As a result, a textile of cotton that feels dry to the touch will actually contain different residual moisture depending of the textile fibres. For cotton this is about 6-8%, wool about 12-14% and Synthetic fibres only have 2-4% at room temperature (20°C, 65%KH). This residual moisture is created just by taking the laundry out of the tumble dryer and into the room.
Calculating the residual moisture
The weight of one load of dry cotton sheets is 10 kg. The sheets are washed in a normal-spin washer extractor with a G-factor of approx 90.

When the wash is complete, the load contains approx. 9 litres of water. As a result, the total weight of the load when washed is 19 kg. The residual moisture content is 9/10, otherwise expressed as, 90%.

When the same load of laundry is washed in a high-spin machine of 350 G, the load will contain only 5,5 litres of water. The residual moisture content will be 55%.

Residual moisture content varies in textiles
Residual moisture content will vary according to textile, even though the same washing program is used.

Selection of laundry equipment and washing programs is determined after analysing the type of textile and the most effective way of drying it. For a comparison of different textiles, see the bulleted list below:
  • Synthetic fibres
  • Generally, synthetic fibres do not retain as much water as cotton or terry.
  • Polyester/cotton blends and delicate fibres
    Textiles made of polyester/cotton, or delicate fibres need only a short extraction time. The very idea with the polyester/cotton blend is to avoid finishing after drying.
  • Cotton
    Cotton can well be extracted at maximum G-factor, as cotton always requires finishing.

Water retention as a function of centrifugal force.
Time of extraction = 5 min
EW ? Normal spin • Medium spin incl • Extra spin incl • High spin incl • Heavy duty high spin • Hydro extractor

~90 G
~140 G
~220 G
~350 G
~500 G
~440-705 G

The term ?water retention? describes the ability of the textile to retain water. In this respect, it is interesting to study cotton.

When extracting cotton textiles, water retention after 5 minutes will be 50-80%. The G-factor used is 80-500 G. When changing the parameters affecting the water retention, the outcome is as follows:

Parameter Result on water retention for cotton
• Change of drum diameter, however, the G-factor stays the same. No influence
• Increase of extraction time to 10 min. -5-7 %
• Half load instead of full load. +6-8 %
• Increase of rinse water temperature to 50*C. -5-7 %
• Conditioners in final rinse. -8-10 %
• Speed ramps. No influence if extraction time is 4 min or longer.
• Water retention distribution. Higher towards drum wall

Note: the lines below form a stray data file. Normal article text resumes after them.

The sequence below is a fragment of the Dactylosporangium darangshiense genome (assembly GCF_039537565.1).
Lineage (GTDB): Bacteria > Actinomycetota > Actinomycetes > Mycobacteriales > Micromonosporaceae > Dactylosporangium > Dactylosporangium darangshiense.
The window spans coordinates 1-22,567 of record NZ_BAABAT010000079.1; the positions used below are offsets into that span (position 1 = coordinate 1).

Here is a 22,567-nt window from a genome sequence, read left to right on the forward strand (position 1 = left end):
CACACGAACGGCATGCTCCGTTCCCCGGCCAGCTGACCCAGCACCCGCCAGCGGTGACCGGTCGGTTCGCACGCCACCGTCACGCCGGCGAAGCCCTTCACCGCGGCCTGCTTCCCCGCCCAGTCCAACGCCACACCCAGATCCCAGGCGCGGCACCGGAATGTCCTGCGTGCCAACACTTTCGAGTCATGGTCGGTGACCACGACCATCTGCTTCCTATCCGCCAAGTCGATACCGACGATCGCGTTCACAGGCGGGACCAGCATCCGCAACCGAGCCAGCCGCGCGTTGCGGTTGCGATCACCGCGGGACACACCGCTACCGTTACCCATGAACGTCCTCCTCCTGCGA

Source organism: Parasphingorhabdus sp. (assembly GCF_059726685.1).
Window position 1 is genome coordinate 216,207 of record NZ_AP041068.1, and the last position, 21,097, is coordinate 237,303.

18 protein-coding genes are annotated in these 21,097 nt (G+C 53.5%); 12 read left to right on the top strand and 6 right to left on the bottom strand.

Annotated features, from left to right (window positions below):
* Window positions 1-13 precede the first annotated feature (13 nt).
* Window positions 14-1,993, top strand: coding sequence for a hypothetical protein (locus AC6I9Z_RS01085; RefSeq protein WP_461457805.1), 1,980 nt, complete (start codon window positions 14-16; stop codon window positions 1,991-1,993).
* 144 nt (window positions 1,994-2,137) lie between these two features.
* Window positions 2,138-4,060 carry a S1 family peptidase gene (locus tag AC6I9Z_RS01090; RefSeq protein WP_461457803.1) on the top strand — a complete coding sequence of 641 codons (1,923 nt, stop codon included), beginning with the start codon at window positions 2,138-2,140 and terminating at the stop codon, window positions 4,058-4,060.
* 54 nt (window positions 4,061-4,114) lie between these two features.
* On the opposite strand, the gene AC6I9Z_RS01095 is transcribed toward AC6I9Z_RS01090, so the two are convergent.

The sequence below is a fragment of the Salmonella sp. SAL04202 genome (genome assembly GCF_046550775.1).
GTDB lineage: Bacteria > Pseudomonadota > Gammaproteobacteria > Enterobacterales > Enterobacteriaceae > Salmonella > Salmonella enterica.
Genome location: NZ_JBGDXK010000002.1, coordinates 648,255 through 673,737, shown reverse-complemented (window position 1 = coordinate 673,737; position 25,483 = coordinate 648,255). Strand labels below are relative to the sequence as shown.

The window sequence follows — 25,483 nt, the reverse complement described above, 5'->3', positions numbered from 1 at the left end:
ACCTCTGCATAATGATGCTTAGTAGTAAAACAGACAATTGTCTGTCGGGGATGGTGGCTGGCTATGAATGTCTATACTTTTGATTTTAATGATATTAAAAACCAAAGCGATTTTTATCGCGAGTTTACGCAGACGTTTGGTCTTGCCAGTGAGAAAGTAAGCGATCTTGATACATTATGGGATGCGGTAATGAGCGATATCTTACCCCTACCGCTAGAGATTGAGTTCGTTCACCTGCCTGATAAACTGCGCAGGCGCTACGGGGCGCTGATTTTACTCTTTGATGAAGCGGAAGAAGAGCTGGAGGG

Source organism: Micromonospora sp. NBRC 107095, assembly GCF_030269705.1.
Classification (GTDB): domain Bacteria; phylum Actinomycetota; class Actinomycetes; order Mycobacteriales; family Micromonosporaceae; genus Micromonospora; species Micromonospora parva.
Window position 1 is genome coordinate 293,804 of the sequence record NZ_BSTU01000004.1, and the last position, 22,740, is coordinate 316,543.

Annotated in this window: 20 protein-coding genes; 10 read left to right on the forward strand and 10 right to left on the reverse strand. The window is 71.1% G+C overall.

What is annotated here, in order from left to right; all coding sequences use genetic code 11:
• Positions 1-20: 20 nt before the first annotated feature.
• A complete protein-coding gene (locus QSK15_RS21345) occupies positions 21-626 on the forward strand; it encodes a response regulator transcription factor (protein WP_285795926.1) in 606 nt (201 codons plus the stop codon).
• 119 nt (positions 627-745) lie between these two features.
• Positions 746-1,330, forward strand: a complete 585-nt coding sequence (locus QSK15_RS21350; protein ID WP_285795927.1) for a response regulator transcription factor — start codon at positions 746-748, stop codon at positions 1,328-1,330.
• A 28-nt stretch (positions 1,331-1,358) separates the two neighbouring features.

The same purpose as for a hand iron The principal functions of an ironer and press are the same as the function of a domestic hand iron. The heat of the iron removes residual water, and the pressure removes creases. Items that are typically ironed are:

  • Bed sheets.
  • Pillow cases.
  • Serviettes.
  • Tablecloths.
Textiles that are ironed are mostly flat, and are therefore called flatwork. There are two types of ironer for handling different types of linen: chest ironers and cylinder ironers. Each type of ironer can be designed with either through-feed or return-feed. Through-feeding means that the linen is fed into the ironer on one side, and out on the other. The return feed model saves space as the linen is fed both into and out of the ironer on the same side, which may be an important factor. However, this type results in a limited capacity as the same operators are required to do the feeding as well as the folding after processing. Chest ironer Small chest ironers The chest ironer reshapes the fibres in the textile. In order to do this, the moisture in the linen is heated and turned into steam. The steam "de-tensions" the fibres of the textile so that they are shaped properly. The chest ironer is used in small installations, and is generally designed with return-feed. Note that when chest ironing textiles, the residual moisture of the linen must not exceed 15-20%. The types of linen to be chest ironed are typically:
  • Table clothes.
  • Serviettes.
  • Pillowcases.

A small chest ironer from the Electrolux Laundry Systems range.

How chest ironers work

  • The textiles are placed on the feeding table.
  • Press the pedal to start the padded roller.The heated, high-polished steel-chest is pressed against the roller.
  • The textiles are processed, and fed out to the collection table in front of the ironer.

Large chest ironers
There are large bed chest ironers as well, suitable for laundries with high capacity requirements. This type of ironer is available with more than one roller, and the diameter of the roller varies from 600-1200 mm.